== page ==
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By SUSAN LEATHERS

Brentwood Home Page

A recent automobile accident involving a deer prompted BHP reader Kelly Wallace to ask if we would “please send out a reminder or alert for deer crossings, especially in east Brentwood. I have sent public works a request for signs. There was a horrible accident last night on Split Log with a baby deer. I worry for the driver’s sake and the deer.”

By SUSAN LEATHERS

Brentwood Home Page

A recent automobile accident involving a deer prompted BHP reader Kelly Wallace to ask if we would “please send out a reminder or alert for deer crossings, especially in east Brentwood. I have sent public works a request for signs. There was a horrible accident last night on Split Log with a baby deer. I worry for the driver’s sake and the deer.”

Great idea, especially since fall marks the start of deer mating season and, as a result, the Tennessee Department of Safety cautions that an increase in deer-related crashes is likely during the months of October through December.

First we asked Brentwood Police Department Capt. Tommy Walsh for details on the Oct. 2 incident. “We’re happy to report that no humans were injured but the deer wasn’t so lucky,” he said.

“We typically see an increase in accidents involving deer during the fall. With hunting season starting, the animals move more frequently at night resulting in an increase, particularly in the more rural areas of the city.”

“We have worked 20 crashes involving deer in the past calendar year,” said Walsh, citing statistics gathered by Officer David Twiford. “Two were personal injury and the rest were non-injury. There were no serious injuries involved.”

Doug Markham of the Tennessee Wildlife Resources Agency told BHP that if a deer is killed, his office does not need to be contacted. “If a deer, or other animals are injured, you can contact us. We respond to injured deer calls on a fairly regular basis, but if other local enforcement folks are willing to handle the issue, it is OK.”

The TWRA does occasionally work with wildlife rehabilitators who will take certain animals depending on how overwhelmed they are. “Most of them take small mammals or birds of prey, he said, but they are required to return them to the wild once treated and healed.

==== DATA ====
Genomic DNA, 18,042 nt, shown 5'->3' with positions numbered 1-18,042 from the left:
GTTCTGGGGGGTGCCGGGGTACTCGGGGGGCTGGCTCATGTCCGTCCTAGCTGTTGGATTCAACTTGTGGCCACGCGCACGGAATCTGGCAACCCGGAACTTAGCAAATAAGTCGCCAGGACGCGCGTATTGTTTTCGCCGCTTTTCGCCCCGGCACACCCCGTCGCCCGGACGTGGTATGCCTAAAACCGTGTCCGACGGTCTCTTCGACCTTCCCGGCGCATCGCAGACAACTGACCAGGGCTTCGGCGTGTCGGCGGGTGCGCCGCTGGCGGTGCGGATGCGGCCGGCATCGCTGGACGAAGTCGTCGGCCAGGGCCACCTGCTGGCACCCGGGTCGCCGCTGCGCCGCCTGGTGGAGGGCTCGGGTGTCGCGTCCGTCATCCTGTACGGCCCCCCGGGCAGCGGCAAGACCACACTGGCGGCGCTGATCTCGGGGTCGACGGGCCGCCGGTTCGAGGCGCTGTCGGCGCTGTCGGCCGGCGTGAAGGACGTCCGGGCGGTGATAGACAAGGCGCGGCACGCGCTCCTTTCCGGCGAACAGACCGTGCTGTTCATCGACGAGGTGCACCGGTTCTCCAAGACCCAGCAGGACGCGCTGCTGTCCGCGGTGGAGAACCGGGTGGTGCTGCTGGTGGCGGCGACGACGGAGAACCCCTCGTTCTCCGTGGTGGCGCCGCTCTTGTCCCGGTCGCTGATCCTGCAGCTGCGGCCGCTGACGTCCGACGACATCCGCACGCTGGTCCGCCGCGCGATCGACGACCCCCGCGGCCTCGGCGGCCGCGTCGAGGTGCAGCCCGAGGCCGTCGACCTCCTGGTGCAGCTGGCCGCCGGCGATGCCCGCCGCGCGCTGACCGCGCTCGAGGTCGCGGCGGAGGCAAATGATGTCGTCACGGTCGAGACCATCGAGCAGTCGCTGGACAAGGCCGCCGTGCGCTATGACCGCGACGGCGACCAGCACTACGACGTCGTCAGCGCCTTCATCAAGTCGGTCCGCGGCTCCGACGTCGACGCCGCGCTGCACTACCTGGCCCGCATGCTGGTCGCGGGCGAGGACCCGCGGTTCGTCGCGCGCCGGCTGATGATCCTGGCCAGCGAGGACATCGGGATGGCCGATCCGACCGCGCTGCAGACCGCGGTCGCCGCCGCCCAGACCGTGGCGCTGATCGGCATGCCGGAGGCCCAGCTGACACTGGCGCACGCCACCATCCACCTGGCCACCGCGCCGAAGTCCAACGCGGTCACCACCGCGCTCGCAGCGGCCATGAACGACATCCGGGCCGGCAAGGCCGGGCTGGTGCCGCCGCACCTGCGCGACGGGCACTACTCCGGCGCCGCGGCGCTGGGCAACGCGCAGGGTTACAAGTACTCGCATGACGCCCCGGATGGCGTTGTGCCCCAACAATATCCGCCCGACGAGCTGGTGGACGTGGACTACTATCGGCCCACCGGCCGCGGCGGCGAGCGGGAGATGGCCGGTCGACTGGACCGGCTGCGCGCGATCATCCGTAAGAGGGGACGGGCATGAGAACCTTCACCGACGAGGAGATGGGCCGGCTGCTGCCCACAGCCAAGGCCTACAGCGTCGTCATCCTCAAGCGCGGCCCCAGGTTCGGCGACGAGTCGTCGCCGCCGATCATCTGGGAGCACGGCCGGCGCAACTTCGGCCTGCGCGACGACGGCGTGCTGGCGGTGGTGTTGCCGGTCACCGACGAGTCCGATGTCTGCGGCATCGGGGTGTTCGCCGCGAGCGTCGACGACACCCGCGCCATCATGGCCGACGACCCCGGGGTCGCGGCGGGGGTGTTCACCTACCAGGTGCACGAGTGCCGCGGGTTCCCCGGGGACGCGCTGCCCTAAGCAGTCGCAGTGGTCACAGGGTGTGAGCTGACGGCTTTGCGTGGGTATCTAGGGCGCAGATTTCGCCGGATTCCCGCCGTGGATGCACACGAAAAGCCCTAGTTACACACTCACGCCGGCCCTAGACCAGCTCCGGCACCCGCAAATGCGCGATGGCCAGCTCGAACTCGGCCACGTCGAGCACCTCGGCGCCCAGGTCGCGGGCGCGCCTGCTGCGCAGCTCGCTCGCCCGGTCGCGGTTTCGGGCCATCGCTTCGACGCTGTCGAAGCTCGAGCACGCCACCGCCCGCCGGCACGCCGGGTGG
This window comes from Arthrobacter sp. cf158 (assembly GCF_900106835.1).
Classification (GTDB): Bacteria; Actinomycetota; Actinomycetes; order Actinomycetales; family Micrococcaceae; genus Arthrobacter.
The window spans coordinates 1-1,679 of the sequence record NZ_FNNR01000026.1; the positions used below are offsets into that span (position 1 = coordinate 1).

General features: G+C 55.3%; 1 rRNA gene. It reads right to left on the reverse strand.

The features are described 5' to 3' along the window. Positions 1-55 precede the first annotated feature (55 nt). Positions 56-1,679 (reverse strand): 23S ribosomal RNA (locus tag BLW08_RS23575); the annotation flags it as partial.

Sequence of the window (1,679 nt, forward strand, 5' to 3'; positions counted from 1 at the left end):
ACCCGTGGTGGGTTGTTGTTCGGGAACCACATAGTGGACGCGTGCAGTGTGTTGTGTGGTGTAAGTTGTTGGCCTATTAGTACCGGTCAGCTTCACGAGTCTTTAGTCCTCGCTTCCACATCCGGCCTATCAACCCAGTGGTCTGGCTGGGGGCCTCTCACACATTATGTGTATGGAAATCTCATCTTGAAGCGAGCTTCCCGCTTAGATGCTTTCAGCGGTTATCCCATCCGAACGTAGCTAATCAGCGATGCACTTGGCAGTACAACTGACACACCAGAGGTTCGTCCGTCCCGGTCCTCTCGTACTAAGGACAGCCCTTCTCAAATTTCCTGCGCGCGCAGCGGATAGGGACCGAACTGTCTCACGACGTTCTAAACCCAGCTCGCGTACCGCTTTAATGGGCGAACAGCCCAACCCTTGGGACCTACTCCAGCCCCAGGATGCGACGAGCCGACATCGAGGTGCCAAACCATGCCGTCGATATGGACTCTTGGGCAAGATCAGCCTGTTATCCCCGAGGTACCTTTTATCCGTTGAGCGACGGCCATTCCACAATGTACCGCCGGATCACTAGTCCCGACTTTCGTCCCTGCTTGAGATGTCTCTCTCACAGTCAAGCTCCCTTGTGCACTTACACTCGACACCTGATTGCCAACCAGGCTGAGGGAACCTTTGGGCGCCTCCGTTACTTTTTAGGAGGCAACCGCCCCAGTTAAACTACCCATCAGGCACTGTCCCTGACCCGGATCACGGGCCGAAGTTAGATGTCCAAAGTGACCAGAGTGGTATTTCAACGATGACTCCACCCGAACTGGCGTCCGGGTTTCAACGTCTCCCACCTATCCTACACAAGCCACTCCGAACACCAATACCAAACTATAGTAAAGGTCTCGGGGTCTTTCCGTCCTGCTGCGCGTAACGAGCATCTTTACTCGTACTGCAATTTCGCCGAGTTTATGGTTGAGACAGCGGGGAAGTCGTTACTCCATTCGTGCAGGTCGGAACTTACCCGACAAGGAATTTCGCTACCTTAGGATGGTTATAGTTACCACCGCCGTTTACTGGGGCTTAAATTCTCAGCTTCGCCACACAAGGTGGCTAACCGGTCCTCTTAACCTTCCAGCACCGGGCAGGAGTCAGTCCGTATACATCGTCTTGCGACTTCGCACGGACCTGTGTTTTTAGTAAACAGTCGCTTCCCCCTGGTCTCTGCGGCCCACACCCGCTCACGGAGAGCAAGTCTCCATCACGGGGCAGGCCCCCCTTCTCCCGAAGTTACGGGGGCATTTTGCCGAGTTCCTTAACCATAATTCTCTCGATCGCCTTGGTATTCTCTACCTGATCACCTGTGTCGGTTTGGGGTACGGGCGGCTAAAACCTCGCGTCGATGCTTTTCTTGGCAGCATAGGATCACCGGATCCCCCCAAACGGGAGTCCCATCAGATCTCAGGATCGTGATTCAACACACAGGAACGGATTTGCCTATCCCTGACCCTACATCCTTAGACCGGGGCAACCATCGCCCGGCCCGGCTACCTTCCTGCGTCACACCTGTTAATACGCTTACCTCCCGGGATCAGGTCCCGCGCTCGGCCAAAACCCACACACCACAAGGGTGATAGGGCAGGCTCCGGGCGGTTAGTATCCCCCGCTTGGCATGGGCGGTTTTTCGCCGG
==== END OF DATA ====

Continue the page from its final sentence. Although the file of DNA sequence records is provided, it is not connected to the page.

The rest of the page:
“Otherwise, we pretty much let nature takes its course,” Markham said. “Unfortunately, lots of critters die every year for various reasons.”

He noted that it is against the law to take home or own native wildlife of any species.

 “Motorists should always be aware of the likelihood of deer traveling on or around the roadways, no matter what time of year,” THP Colonel Tracy Trott stated in a TDOT press release posted in October of last year. “However, it is particularly important to pay attention and stay alert, especially on roads less traveled, during hunting and mating season.”

 November – the start of deer-hunting season – is the worst month for deer-related crashes, according to TDOT.

The Department of Safety and the Tennessee Wildlife Resources Agency has the following tips to help prevent deer-related crashes during peak mating and hunting seasons:

  •  Remember that mating season puts deer on the move and deer tend to move at dawn and dusk.
  • Whenever you see deer cross the road, expect more to follow. Many times, the second or third deer crossing becomes the one that motorists hit.
  • Be attentive; drive defensively, constantly scanning the roadside, especially at daybreak and dusk.
  • When you spot a deer, slow down immediately. Proceed slowly until you pass that point.
  • If you do collide with a deer, never approach the injured animal. They are powerful and can cause bodily harm to a human. Report any deer collision, even if the damage is minor.
  • Tennessee law allows deer killed in a collision to be taken and used as food, as long as you contact the nearest TWRA regional office to report the accident within 48 hours.

Walsh reiterated TDOT’s warning: “It would be very dangerous for a citizen to approach a wounded animal of any kind as they are very unpredictable.”

“There is no requirement to notify us concerning the animal,” Walsh said, but he added, “obviously if damage occurs as a result of an accident involving an animal, then the driver would need to notify police as soon as possible.”

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